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Information about Singapore: Singapore languages and dialects PDF Print E-mail
Singapore languages and dialects

Because of its multiracial makeup, Singapore recognises four official languages: English, Mandarin, Malay and Tamil. English is the language of administration. Malay is the language in which the National Anthem in sung. In schools, children usually take English as the first language and one of the other 3 as a second language. For all intents and purposes, most conversations and business in Singapore are conducted in either English or Mandarin.


Singaporeans also speak a peculiar brand of English called "Singlish". This local concoction mixes English with common phrases in the Chinese dialects (mostly Hokkien) and some Malay. The use of Singlish continues to be a popular topic of public debate. Purists and Anglophiles bemoan the loss of Queen's English as they know it. Proponents of local culture say Singlish is one of the elements that gives Singaporeans their distinctive identity.

You be the judge. Try these phrases now and then, and see how they roll off your tongue:

  • Aiyah: Term used to signify exasperation.
    eg Aiyah, I'm fed up with waiting.
  • Angmo: Hokkien for "red-haired". Used to refer to Caucasians.
    eg The angmo ordered beer at the coffeeshop.
  • Bo cheng hu: Hokkien for "no government". Used to describe a state of lawlessness where anything goes.
    eg That place, really bo cheng hu, how to do business there?
  • Cheem: Difficult to understand or fathom.
    eg This French movie is too cheem for me.
  • Cheena: Term used to refer to off-beat taste.
    eg That suit he's wearing is so cheena.
  • Chiak chua: Hokkien for "eat snake". Loafing on the job.
    eg That fella, whole day only know how to chiak chua.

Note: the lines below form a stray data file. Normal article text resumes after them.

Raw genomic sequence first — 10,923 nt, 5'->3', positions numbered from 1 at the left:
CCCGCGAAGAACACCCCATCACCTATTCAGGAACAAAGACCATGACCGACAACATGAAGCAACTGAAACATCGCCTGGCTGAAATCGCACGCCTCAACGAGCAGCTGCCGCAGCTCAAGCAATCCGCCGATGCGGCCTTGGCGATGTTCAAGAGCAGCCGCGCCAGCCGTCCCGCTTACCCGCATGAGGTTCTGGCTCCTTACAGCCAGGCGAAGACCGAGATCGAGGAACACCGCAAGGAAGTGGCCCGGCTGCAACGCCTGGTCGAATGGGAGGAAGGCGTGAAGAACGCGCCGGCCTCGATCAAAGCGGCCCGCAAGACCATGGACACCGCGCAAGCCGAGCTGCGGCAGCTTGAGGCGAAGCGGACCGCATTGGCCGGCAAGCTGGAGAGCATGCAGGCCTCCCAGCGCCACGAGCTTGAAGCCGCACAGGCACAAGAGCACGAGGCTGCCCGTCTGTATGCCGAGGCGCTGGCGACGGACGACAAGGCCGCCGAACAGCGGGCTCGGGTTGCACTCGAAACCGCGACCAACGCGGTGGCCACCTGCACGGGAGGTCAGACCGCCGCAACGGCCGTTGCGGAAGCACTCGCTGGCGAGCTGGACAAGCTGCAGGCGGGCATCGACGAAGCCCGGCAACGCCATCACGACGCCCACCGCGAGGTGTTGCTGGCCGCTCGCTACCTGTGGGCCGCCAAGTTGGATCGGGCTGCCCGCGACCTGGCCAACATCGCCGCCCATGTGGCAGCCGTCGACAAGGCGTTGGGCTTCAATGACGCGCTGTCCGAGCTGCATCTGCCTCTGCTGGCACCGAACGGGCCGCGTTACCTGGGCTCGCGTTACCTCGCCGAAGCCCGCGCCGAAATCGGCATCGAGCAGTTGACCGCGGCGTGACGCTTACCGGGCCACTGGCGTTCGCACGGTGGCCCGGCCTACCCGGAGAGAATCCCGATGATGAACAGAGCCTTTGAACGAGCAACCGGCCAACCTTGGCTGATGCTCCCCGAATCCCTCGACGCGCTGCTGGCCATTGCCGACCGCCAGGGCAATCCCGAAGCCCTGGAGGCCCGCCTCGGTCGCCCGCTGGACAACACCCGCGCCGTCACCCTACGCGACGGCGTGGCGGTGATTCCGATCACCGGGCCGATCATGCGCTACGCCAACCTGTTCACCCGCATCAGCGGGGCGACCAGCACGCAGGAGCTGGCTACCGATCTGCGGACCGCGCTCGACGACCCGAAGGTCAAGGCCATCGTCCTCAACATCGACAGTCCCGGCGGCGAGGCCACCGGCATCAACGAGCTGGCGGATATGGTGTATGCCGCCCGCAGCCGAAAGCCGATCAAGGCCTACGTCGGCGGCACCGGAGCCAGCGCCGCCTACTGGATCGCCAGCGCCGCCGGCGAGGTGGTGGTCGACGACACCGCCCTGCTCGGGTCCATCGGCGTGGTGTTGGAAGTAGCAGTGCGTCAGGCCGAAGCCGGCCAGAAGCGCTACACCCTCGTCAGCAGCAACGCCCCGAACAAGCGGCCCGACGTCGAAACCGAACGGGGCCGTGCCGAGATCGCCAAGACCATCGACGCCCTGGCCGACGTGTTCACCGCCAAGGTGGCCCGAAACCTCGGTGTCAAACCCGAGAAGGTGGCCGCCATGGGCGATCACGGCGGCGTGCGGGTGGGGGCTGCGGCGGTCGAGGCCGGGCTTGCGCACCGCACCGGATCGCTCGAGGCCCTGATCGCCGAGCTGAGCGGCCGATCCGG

• Chope: To reserve something.
    eg Quick, go and chope those seats before they are taken.
  • Choy: Cantonese phrase to ward off bad luck.
    eg Choy! Touch wood; don't curse me.
  • Hah: Used as short form for "I beg your pardon".
    eg Hah? What did you say? Can repeat or not?
  • Hiau: Hokkien for "vain".
    eg That old man, no hair left, but still hiau like anything.
  • Jia lat: Hokkien for "very troublesome".
    eg Moving house--so jia lat.
  • Kiasu: Hokkien for "afraid to lose".
    eg Kiasu Singaporeans will camp overnight for free concert tickets.
  • Koyak: Malay for "spoilt", "broken down".
    eg That machine koyak already, don't use.
  • Koyok: Malay for "quack medicine". Used to describe lousy goods.
    eg Don't listen to that salesman--he only sell koyok.
  • Lah, lor, meh: For punctuating sentences.
    eg Don't be like that lah. -- I'm like that lor. Cannot meh?
  • Makan: Malay for "meal".
    eg Let's go makan. -- Have you had your makan?
  • Mm chai si: Hokkien for "not scared of death".
    eg You drive so fast, mm chai si hah?
  • Sala: Malay for "wrong".
    eg You sala, you should take the other road.
  • Shiok: Something that gives a kick.
    eg Inside steam room very shiok.
  • Tau tia: Hokkien for "headache". Used to describe great difficulty.
    eg Aiyah, this project damn tau tia.

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